Philippines Won't Allow US Troops To Join Fight Against Terrorists

By Patrick Goodenough | July 7, 2008 | 8:10 PM EDT

Pacific Rim Bureau ( - The Philippine government has reiterated its view that American troops should not participate in military actions aimed at crushing an Islamist group linked to the al-Qaeda terrorist network.

The Abu Sayyaf Group (ASG) is holding an American missionary couple and a Filipina nurse hostage in the southern Philippines island of Basilan.

A small team of U.S. counter-terrorism experts has been advising the Philippine Army in its campaign to rescue the hostages and wipe out the group, which claims to be fighting for an independent Islamic state and has been seizing hostages for ransom for the past several years.

A second, 15-strong group of U.S. soldiers under a lieutenant-colonel arrived in Zamboanga City, near Basilan, on Friday, where a camp is to be set up to give Philippine troops commando training.

Philippine media Sunday carried reports saying the Americans wanted to participate in operations against the ASG.

But President Gloria Arroyo's spokesman, Rigoberto Tiglao, said the U.S. advisors were helping to train and equip the Philippine troops.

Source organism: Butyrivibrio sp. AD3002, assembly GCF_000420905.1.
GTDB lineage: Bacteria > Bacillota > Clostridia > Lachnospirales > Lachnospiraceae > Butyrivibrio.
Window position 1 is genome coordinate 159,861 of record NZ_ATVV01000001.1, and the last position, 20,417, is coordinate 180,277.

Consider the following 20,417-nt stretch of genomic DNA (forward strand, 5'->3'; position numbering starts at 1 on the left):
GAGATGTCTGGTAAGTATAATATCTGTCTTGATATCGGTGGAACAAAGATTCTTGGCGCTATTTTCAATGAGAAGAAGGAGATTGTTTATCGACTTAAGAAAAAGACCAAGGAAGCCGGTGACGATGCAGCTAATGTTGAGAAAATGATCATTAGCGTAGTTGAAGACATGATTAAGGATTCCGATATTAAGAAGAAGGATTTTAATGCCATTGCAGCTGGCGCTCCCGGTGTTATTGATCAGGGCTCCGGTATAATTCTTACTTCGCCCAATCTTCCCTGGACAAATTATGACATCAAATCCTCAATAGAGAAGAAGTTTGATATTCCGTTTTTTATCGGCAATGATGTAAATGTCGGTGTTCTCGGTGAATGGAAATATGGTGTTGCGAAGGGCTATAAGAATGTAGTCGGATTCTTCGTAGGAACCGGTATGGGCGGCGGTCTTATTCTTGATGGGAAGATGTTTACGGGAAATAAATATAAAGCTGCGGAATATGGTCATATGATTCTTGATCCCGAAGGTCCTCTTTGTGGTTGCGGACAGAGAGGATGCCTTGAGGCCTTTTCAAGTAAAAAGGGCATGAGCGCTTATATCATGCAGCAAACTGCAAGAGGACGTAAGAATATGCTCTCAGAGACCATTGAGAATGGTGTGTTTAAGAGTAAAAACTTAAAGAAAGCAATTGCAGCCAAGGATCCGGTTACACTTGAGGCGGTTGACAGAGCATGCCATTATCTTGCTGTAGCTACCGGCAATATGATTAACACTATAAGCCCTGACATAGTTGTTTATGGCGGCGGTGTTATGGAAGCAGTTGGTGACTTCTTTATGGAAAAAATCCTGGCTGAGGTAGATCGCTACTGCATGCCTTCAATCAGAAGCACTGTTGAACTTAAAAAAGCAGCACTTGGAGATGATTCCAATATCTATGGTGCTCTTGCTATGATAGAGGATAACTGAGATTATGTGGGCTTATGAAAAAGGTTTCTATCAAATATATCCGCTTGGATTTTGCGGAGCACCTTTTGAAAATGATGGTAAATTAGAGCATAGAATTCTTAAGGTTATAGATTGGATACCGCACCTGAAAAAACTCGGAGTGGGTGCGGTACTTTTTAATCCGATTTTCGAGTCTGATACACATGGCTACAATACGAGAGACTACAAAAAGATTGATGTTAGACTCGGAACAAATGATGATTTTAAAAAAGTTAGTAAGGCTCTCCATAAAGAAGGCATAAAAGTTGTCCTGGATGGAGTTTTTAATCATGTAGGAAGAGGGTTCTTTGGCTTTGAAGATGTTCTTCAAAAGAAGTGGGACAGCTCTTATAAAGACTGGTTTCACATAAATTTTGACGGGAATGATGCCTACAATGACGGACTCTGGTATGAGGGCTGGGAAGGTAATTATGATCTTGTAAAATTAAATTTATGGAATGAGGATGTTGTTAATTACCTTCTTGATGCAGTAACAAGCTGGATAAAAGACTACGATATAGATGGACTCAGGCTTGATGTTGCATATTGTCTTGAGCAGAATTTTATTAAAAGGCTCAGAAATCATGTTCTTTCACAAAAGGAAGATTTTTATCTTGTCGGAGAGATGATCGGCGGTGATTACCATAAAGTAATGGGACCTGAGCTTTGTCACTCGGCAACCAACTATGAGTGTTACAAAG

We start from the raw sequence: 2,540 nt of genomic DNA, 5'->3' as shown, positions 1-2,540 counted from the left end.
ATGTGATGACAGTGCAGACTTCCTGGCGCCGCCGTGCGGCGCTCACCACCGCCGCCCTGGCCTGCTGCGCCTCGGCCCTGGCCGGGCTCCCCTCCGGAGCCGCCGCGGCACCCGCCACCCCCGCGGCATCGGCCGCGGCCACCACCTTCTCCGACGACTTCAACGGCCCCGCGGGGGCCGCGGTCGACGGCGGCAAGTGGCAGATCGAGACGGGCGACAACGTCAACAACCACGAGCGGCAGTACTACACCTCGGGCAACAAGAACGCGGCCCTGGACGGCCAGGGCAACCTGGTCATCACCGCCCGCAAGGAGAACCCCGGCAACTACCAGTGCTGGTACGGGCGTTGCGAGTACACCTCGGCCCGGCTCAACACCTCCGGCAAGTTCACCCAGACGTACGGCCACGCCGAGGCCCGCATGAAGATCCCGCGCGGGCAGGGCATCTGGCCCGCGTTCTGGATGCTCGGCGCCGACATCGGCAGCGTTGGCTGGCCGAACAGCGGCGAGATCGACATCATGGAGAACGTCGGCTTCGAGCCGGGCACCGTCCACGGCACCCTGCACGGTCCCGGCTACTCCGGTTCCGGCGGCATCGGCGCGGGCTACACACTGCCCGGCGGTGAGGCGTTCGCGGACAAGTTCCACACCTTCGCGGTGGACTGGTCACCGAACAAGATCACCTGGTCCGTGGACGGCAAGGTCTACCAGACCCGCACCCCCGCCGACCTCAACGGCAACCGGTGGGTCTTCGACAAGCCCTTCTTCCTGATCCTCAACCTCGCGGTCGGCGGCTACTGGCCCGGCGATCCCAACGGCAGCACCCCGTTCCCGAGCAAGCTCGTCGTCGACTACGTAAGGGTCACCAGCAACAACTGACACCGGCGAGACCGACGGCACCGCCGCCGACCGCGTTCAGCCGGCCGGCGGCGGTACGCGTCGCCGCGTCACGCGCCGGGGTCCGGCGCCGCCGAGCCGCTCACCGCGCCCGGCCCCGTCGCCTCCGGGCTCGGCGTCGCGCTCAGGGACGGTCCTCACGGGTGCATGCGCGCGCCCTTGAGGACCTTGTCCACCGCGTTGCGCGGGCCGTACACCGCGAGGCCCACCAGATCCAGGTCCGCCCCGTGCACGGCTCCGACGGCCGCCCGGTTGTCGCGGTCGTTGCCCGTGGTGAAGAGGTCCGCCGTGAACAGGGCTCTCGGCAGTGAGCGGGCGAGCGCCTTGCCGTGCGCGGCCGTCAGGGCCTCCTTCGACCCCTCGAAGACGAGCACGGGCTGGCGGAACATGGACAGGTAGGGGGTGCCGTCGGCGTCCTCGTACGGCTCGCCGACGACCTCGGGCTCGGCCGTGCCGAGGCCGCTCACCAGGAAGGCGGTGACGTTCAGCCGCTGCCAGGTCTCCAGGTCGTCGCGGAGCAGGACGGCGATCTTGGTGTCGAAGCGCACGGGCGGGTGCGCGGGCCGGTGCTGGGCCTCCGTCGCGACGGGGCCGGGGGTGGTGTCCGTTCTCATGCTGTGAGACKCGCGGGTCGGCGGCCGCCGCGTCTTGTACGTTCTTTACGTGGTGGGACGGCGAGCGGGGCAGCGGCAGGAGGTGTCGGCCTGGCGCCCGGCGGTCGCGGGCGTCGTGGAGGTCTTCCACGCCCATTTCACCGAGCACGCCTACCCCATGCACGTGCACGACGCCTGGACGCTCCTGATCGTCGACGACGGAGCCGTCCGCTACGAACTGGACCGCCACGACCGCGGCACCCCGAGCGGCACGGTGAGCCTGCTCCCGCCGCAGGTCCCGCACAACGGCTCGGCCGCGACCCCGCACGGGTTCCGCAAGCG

It was Arroyo's opinion that the Americans should not be armed, he said, as this would cross a line and constitute deployment of foreign troops on Philippine soil. The country's constitution prohibits operations by foreign troops in the country.

During a visit to Washington last month, Arroyo secured a pledge from President Bush for financial aid to help Manila defeat Muslim militants.

Martin and Gracia Burnham from Kansas have been held since last May. Another American kidnapped with them from a beach resort, Californian tourist Guillermo Sobero, was beheaded the following month by their captors, along with at least a dozen Filipino hostages.

The ASG was established in the early 1990s with the financial support of al-Qaeda leader Osama bin Laden, according to terrorism researchers.

Patrick Goodenough
Patrick Goodenough
Spencer Journalism Fellow